Grandad's Watton

Watton Parochialism

In the mid 1850's Watton parochialism received reminders of the great big world outside when the coming of the railway opened up new horizons, and the newly formed Watton Gas and Coke Co. built a gas works which could offer for the first time ever a source of light and heat that was an alternative to wood and coal. And this it con­tinued to do so as a manufacturing works well into this century. In the pre-war period the staff was small. In fact it was virtually one man. It was Ted Mason, who shovelled hundreds of tons of coal into the retorts, dragged the white hot coke out, manned the tar pump, checked the gas holder, and dealt with customers who came with old prams and wheelbarrows to buy coke at one shilling and sixpence a bag. All the tasks, managerial and menial, manual and clerical, he performed and if, late in the evening he toddled over to the 'Black Horse' for a pint or two who can blame him.

The establishment of the gas works brought to Watton a new amenity — Street Lights. Not very good street lights, but the traditional shaped lamp on its cast iron post did provide pools of misty light to lead the late night wanderer home. These lights were of course in operation long before the days of time switches and at 'lighting up time' Arthur Mason, son of the manager, would pedal his way round the town carrying a long thin pole with a bent nail in the end and with this, at each lamp post, he reached up and operated that chain type 'on' tap. Some hours later, when all good people should be abed he would again tour the town with his pole and nail, this time extinguishing the lights and, at the end of his lonely ride Arthur could leave behind him a slumbering town and seek the solace of his own pillow. The nightly efforts of Watton's last lamplighter ended in 1932, when mains electricity reached us. There was, I recall some excitement at the prospect of having the old gas lamps replaced by this new electricity, but in actual fact the first lights, 23 in all were suspended on cables high above the street, and the illumination was not too spectacular, but modifications followed. As with gas a century before there was no great rush on the part of householders to connect up to the new wonder fuel and, in order to stimulate demand the electricity company used to offer free installation of three lights and a plug to anyone who was prepared to 'go on the electric'. The real surge of interest came with the availabilty in the shops of a wide range of electric appliances - electric cookers, kettles, irons, wireless which required no batteries, hair curlers, and so many other items which are now regarded as minimum requirements but which were new and novel then.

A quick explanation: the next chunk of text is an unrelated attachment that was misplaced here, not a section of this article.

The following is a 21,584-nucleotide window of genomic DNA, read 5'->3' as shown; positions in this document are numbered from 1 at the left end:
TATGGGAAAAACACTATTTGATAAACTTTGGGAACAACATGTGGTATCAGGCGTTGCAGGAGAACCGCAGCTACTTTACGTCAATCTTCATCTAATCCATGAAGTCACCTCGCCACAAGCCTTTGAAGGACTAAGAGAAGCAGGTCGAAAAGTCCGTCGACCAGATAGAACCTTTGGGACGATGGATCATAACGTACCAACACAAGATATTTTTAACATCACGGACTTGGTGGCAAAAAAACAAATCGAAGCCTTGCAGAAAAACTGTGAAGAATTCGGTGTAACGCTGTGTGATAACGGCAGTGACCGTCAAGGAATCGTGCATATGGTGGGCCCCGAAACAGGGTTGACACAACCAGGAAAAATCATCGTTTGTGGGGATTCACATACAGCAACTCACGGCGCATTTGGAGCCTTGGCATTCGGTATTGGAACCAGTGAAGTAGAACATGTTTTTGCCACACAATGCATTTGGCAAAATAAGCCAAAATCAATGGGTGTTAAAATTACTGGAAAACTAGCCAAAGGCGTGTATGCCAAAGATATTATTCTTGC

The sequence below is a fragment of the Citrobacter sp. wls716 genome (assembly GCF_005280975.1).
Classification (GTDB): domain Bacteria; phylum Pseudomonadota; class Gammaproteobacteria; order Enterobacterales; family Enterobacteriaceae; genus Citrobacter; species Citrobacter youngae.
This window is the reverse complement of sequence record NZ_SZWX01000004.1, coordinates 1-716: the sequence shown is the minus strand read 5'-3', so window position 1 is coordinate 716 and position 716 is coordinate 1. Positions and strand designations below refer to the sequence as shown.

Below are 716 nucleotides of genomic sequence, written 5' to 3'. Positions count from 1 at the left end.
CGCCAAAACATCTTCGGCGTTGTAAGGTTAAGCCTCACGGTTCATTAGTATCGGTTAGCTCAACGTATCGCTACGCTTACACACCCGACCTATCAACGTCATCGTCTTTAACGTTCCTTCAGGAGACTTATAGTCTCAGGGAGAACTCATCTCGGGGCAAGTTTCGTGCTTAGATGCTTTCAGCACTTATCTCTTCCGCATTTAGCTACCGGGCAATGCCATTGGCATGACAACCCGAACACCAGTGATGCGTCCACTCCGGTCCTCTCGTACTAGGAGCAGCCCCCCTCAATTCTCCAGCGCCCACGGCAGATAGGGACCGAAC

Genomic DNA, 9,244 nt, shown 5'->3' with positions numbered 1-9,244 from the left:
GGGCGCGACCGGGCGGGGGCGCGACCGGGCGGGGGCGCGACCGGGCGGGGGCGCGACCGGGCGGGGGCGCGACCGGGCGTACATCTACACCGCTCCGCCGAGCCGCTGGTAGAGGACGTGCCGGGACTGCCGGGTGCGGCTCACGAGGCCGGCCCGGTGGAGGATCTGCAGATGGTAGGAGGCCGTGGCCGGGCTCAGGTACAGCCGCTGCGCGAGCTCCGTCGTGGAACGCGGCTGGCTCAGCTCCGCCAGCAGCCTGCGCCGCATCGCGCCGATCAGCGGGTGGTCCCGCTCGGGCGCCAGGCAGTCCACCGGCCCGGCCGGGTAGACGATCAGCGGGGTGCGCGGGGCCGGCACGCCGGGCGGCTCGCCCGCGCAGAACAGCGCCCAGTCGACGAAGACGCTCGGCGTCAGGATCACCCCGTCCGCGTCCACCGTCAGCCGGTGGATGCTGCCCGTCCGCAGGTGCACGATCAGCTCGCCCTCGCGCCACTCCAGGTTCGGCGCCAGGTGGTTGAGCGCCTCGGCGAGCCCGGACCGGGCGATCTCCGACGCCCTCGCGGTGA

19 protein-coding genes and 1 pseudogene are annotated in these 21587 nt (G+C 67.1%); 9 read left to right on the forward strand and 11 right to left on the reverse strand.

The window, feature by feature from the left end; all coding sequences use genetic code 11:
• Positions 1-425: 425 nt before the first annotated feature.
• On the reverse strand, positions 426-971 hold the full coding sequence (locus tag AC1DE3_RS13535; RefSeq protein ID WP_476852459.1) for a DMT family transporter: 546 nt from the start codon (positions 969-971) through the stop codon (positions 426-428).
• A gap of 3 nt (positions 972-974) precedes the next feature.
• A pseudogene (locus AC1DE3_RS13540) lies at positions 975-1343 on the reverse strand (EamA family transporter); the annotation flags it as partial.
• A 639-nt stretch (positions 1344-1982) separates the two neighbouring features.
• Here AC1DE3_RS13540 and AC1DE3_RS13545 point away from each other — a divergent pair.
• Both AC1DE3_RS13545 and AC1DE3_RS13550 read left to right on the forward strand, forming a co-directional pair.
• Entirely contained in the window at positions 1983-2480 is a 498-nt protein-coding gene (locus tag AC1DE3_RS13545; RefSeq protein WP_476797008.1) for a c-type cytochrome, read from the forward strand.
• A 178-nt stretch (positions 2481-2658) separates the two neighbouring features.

For at least two of the men engaged in bringing electricity to Watton the operation brought not only work, but romance, for both were fortunate and wise enough to marry Watton girls. Lew Leek who was in charge of all outdoor wiring married Mona Eyre and was the founder of L. Leek (Electrical) Ltd. now under the directorship of their son, Michael, and Bill Martin supervisor of indoor wiring married May Woods, continued his career as an electrical engineer, and now lives in Brandon Road.

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